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As I'm not able to comment yet, I can only answer. But I've got questions. How does the widget get used? Where is it called? is the ORIGINAL script you posted above in a file like /theme/twitter-widget.php? Or is it in your functions.php script for the theme? Something wasn't configured to run YOUR widget, and WordPress is still using the original.


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Had a similar problem - from what I've read on Timely site, widget is only designed for use on external sites and causes conflicts on pages also displaying the calendar. Shame, but can't see a workaround.


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The existing answer here is excellent, but unfortunately due to the answer's age it does not work for newer versions of WordPress. The code below improves in two ways: 1 - It's the recommended / best practice method for newer versions of WordPress, as of version 2.8 2 - It allows you to select the taxonomy through the dashboard widget interface, rather ...


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Not really following how the functions relate to each other and where (so what variables are available, how), but you might try something like: add_action('before_test_action', array($this, 'widget_test_func')); public function widget_test_func( $instance) { $boolean = (isset($instance['boolean'])) ? $instance['boolean'] : ''; if ($boolean == 'on'...


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I think ajax request should point to the actual WordPress ajax handler. You can pass the variable by localising the script: $js_object = [ 'ajaxUrl' => admin_url('admin-ajax.php') ]; wp_register_script('my-script', 'http://url'); wp_localize_script('my-script', 'pluginObject', $js_object); wp_enqueue_script('my-script'); Register the ajax ...


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SOLUTION: So, it turned out (of course) I myself was causing the problem (...) I am getting the widgets with the 'the_widget()' method and sending the instance params along as I go. The params are query-string-style parameters and are of course 'glued' together with ampersands. Now , I wasn't encoding the individual params so the query string was looking ...


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This can become a quite an expensive operation which can seriously damage page load time. At this stage, your code is quite expensive. Lets look a better way to tackle this issue. What we need to do is to minimize the time spend in db, and to do this, we will only get the info we need, that is the post_author property of the post object. As we now, there is ...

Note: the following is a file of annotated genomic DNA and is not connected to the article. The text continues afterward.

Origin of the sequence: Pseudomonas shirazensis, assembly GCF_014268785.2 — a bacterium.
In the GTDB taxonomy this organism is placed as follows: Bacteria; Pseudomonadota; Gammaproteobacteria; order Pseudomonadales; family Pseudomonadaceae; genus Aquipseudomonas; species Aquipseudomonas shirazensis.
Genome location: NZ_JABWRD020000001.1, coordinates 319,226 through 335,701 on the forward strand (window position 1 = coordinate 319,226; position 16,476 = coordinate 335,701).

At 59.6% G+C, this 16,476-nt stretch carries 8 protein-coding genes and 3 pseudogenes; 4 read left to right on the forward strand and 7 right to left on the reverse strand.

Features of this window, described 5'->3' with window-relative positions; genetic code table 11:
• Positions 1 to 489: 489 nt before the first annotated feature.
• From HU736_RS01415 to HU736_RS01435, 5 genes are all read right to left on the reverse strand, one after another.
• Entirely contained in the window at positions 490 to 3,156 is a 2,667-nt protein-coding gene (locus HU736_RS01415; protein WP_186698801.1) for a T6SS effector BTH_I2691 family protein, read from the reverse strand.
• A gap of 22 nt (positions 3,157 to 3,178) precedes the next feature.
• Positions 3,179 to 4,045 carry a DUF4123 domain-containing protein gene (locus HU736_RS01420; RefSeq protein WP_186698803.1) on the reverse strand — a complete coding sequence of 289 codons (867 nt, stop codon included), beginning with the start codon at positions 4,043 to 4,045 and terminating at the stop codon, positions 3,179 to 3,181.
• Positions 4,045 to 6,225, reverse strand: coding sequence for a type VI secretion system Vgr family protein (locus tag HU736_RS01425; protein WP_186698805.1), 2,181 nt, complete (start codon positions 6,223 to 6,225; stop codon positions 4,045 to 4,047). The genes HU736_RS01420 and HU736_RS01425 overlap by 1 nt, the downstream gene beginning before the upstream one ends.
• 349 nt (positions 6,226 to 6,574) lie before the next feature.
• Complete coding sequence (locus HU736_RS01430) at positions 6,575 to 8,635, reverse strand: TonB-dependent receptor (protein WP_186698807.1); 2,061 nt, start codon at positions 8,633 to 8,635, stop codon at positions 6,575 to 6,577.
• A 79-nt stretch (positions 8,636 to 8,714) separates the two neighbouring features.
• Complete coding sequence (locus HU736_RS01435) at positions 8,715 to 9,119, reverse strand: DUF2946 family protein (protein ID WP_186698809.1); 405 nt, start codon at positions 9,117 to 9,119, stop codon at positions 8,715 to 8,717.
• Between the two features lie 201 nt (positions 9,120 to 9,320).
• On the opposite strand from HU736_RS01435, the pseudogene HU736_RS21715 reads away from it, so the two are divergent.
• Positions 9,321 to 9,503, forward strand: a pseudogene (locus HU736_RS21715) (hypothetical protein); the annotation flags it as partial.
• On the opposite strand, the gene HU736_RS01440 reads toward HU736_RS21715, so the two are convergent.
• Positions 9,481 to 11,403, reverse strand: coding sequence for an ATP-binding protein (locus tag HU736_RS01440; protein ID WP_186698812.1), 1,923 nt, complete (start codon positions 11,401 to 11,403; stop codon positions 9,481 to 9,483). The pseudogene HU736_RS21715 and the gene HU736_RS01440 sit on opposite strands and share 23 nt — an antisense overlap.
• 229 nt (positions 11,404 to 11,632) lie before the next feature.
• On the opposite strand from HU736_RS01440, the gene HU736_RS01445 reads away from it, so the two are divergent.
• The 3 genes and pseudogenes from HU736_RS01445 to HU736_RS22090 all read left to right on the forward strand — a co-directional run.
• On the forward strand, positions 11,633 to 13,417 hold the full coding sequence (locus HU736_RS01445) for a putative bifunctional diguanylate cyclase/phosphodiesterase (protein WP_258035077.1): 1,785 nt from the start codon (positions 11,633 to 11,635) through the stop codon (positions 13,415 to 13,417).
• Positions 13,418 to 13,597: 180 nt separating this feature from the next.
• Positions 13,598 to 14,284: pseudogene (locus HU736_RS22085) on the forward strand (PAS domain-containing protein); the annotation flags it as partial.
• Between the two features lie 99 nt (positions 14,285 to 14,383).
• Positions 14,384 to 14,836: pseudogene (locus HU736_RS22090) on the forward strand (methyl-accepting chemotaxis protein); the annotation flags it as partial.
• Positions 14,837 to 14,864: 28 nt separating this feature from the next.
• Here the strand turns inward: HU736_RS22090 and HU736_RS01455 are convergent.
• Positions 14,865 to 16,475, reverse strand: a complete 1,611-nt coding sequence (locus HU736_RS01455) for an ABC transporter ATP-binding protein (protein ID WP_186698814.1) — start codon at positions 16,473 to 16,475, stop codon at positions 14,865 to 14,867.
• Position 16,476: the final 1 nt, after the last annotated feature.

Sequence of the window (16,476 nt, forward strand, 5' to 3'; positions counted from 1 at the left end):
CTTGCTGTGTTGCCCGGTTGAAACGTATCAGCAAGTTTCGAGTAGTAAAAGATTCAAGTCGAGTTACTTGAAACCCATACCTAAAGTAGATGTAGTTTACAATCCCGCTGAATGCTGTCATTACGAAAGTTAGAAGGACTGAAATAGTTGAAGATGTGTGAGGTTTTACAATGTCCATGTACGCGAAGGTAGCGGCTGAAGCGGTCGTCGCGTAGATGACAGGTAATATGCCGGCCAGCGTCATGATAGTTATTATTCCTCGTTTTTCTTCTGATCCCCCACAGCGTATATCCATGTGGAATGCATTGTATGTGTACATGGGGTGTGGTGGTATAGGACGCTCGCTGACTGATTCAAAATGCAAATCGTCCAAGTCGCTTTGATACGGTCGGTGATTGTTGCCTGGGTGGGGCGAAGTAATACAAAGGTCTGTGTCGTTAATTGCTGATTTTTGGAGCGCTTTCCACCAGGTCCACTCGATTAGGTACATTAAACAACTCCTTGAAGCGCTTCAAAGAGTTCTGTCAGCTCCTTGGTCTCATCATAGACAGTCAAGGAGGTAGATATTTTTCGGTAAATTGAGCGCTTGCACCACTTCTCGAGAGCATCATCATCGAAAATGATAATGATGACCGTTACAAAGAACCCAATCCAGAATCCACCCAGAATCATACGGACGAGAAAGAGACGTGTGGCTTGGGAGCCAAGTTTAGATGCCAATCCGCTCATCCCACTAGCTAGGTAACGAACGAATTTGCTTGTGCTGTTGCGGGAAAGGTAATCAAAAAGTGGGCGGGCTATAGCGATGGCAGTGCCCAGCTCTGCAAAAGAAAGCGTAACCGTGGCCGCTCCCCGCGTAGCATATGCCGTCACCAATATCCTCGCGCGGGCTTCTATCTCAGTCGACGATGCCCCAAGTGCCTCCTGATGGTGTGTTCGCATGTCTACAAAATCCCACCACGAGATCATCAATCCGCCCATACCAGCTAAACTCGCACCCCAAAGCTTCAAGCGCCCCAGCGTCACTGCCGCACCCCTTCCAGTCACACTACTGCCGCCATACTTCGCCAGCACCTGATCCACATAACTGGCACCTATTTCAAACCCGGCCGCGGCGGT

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<?php if( is_category() ) { global $wp_query; $term_obj = $wp_query->get_queried_object(); $author_array = array(); $args = array( 'posts_per_page' => -1, 'category' => $term_obj->term_id, 'orderby' => 'author', 'order' => 'ASC' ); // Get the posts in the ...


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There's a lot of reasons this isn't working. The best place to to start is the Widgets API page in the Codex. It outlines a basic class for creating a widget. At a minimum, you need a class with a __construct(), widget(), form(), and update() function. You also need to register your widget correctly. The register_widget() function takes the class of the ...


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First you should be able to write php code in widget. The normal Text widget allows you to insert arbitrary Text and/or HTML code only. There are many plugins which gives you that facility. I checked the following wordpress plugin. https://wordpress.org/plugins/php-code-widget - install and enable plugin. Change the code as per your requirement and paste ...


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In the function that you're hooking into user_register, you need to create the user and save the values. First, I'd recommend using wp_insert_user() instead of wp_create_user(). You might do something like this: $userdata = array( 'user_email' => $email_address, 'user_login' => $user_name, // this is automatically salted 'user_pass' ...



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